Second Thoughts ~ Ship of Theseus

In my love of ships, I find the love for renewing them as strong as my love for what they do.

Greetings Dear Reader,

Theseus, the ancient Greek hero brings to mind exploits that serve as fodder for fiction writing to this day. He is regarded as an explorer, adventurer, and founder of Athens. His ship, the one used to return from Crete, had thirty oars. It was carefully preserved by the Athenians. They would replace the old planks with new ones when needed. It was cleaned, cared for, and upgraded for many years. It gave rise to an ancient philosophical question that is still used along with the ship today.

“In the metaphysics of identity, the Ship of Theseus is a thought experiment that raises the question of whether an object that has had all of its components replaced remains fundamentally the same object. The concept is one of the oldest in Western philosophy, having been discussed by the likes of Heraclitus and Plato circa 500–400 BC.”

If you are still with me after the history and philosophy lesson, I would ponder something further with you. Are we not all meant as Christ-followers to become a Ship of Theseus? We are told that our encounter with Christ changes us into new creations. In the process of our re-creation, the Father replaces the things in our minds and hearts that are rotting with things that are new and sound.

I must work at thinking through the things in me that are rotten. I must allow the Father to uproot and replace them. Eventually, we are all meant to be new creations in every sense. We talk about eternal souls as if they will always be the same. In truth, we are all meant to become a Ship of Theseus. We are all designed to be remade bit by bit until the Father returns everything, including us to good.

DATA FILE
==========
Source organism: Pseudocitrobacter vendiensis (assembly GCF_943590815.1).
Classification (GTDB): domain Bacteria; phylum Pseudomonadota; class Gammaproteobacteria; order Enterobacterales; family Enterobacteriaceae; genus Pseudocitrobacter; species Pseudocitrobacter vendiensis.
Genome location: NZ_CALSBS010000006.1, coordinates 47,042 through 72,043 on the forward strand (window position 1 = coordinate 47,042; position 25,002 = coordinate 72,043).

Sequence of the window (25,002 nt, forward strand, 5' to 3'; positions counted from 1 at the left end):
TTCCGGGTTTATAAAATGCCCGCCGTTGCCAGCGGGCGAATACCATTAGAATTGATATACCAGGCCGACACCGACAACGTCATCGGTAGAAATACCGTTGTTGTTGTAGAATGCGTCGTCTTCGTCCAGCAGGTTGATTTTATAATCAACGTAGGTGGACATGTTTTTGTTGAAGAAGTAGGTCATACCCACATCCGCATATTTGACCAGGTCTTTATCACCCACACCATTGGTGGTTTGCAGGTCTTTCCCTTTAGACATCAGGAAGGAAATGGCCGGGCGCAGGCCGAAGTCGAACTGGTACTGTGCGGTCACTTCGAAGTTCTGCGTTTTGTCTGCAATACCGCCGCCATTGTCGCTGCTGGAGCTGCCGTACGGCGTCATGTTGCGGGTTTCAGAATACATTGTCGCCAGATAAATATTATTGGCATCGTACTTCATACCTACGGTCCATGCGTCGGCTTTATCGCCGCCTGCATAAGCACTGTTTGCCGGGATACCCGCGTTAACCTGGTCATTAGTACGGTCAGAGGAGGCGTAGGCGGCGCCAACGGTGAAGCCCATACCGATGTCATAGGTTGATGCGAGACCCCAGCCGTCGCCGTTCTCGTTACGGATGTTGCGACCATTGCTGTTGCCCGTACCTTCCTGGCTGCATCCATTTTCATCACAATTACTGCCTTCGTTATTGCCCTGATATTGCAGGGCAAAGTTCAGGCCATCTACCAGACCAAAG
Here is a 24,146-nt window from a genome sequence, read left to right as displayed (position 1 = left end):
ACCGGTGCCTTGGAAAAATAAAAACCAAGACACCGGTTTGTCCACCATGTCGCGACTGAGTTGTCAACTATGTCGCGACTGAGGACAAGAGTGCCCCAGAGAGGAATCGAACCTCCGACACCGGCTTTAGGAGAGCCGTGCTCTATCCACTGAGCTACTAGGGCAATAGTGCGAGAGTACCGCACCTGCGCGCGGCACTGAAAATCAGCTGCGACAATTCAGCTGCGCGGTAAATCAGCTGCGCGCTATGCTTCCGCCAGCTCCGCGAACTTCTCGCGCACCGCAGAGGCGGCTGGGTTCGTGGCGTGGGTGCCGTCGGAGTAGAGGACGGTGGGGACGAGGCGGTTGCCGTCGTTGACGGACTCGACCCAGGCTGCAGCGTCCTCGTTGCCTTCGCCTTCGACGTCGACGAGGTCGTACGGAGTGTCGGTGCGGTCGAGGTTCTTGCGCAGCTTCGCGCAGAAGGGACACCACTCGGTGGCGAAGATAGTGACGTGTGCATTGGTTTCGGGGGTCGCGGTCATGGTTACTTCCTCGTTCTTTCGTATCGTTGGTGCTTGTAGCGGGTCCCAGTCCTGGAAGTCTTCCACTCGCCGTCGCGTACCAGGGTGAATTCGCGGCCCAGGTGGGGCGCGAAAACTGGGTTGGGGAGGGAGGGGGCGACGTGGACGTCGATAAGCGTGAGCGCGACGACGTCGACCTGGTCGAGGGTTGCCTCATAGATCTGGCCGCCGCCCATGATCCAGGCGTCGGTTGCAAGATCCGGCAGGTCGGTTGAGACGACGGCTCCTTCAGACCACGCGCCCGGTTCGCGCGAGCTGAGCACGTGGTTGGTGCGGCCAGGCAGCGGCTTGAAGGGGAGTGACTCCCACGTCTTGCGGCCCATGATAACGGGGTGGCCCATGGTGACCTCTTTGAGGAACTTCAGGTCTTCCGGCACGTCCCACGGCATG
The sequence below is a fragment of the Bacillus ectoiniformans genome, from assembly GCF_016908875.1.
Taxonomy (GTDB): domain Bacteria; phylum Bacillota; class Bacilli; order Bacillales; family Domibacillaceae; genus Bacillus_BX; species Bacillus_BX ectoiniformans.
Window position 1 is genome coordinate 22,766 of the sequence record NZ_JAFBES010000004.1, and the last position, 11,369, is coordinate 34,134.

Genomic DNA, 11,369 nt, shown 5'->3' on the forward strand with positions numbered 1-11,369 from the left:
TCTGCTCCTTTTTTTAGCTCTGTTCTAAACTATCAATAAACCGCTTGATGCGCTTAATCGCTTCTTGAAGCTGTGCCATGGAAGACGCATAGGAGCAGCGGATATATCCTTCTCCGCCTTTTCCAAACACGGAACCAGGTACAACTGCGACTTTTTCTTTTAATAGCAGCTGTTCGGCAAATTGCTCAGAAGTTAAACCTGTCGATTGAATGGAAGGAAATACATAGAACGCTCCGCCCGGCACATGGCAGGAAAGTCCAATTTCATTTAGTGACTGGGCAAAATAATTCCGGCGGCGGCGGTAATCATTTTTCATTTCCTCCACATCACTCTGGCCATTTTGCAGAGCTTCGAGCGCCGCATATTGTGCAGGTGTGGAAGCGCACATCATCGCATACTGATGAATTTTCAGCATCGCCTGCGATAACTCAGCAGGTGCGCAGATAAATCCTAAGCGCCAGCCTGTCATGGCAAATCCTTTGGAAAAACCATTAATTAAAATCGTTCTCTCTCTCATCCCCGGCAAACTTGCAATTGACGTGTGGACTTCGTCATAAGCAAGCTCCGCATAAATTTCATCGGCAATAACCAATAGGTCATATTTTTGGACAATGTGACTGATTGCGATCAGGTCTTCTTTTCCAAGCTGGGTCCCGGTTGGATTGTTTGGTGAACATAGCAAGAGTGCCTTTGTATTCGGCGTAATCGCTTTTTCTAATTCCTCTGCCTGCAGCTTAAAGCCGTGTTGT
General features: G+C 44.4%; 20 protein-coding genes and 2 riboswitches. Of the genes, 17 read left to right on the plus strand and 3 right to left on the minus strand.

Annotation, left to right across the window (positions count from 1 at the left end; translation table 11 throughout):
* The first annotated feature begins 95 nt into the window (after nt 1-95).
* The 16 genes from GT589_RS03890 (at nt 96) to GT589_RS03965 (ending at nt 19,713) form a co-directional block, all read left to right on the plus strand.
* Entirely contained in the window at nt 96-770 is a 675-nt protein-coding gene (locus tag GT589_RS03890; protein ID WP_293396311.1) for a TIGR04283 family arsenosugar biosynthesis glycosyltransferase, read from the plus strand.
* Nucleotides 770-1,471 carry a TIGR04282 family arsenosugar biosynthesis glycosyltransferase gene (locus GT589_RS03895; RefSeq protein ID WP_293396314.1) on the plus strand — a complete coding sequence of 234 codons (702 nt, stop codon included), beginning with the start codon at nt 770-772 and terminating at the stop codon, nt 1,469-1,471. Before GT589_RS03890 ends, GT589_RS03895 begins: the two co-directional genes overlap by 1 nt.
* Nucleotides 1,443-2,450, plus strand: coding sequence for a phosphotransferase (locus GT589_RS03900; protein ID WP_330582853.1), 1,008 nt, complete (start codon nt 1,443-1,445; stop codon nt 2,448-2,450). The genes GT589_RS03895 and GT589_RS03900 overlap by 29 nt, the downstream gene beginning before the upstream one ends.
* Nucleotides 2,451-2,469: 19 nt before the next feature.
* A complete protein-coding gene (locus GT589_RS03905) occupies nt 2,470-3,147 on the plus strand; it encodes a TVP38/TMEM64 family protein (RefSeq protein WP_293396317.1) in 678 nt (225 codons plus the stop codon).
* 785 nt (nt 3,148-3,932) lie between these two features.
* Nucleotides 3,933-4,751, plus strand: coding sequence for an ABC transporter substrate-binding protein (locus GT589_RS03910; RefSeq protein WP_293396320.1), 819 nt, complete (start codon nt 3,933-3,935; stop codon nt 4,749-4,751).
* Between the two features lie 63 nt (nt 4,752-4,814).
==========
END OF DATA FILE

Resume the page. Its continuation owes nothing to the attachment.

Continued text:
The entire world is a Ship of Theseus. We are supposed to renew it and care for it. The Good Ship Earth will carry us until the journey ends. We are to care for it in return. We are to put things right whenever we can. Caring for each other and the world means taking out the things that are no longer good. It means restoring things that are good and holding them in high regard. We have far to go, Dear Reader. We must care for our ship and for each other. The seas will get rougher and we must be ready.

Wishing you joy in the journey,

Aramis Thorn
Mat 13:52 So Jesus said to them, “That is why every writer who has become a disciple of Christ’s rule of the universe is like a homeowner. He liberally hands out new and old things from his great treasure store.”
(͡° ͜ʖ ͡°)

Every human story is part of the great story that leads to the Father getting everything back to Good.

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In my love of ships, I find the love for renewing them as strong as my love for what they do.



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